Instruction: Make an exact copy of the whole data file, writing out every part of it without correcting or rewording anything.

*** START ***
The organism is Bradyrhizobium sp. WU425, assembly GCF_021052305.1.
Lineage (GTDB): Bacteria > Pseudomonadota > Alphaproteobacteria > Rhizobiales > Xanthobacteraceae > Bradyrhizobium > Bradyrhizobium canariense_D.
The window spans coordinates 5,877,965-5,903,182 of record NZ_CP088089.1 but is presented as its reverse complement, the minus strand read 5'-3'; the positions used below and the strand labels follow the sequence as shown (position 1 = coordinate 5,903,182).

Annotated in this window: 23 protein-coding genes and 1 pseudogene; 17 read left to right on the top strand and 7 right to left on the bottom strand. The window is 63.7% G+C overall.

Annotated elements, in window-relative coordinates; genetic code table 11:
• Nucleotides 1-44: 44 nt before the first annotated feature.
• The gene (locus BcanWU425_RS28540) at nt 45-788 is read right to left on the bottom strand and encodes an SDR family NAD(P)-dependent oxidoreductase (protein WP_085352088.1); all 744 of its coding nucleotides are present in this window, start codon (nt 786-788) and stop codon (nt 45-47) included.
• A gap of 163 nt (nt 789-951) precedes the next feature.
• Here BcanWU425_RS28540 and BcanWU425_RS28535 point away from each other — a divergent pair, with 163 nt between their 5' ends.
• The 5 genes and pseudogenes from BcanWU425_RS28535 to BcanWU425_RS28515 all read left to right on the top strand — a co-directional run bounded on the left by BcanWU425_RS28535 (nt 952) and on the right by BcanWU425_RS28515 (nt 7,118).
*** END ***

The organism is Bradyrhizobium sp. WU425, assembly GCF_021052305.1.
Lineage (GTDB): Bacteria > Pseudomonadota > Alphaproteobacteria > Rhizobiales > Xanthobacteraceae > Bradyrhizobium > Bradyrhizobium canariense_D.
The window spans coordinates 5,877,965-5,903,182 of record NZ_CP088089.1 but is presented as its reverse complement, the minus strand read 5'-3'; the positions used below and the strand labels follow the sequence as shown (position 1 = coordinate 5,903,182).

Annotated in this window: 23 protein-coding genes and 1 pseudogene; 17 read left to right on the top strand and 7 right to left on the bottom strand. The window is 63.7% G+C overall.

Annotated elements, in window-relative coordinates; genetic code table 11:
• Nucleotides 1-44: 44 nt before the first annotated feature.
• The gene (locus BcanWU425_RS28540) at nt 45-788 is read right to left on the bottom strand and encodes an SDR family NAD(P)-dependent oxidoreductase (protein WP_085352088.1); all 744 of its coding nucleotides are present in this window, start codon (nt 786-788) and stop codon (nt 45-47) included.
• A gap of 163 nt (nt 789-951) precedes the next feature.
• Here BcanWU425_RS28540 and BcanWU425_RS28535 point away from each other — a divergent pair, with 163 nt between their 5' ends.
• The 5 genes and pseudogenes from BcanWU425_RS28535 to BcanWU425_RS28515 all read left to right on the top strand — a co-directional run bounded on the left by BcanWU425_RS28535 (nt 952) and on the right by BcanWU425_RS28515 (nt 7,118).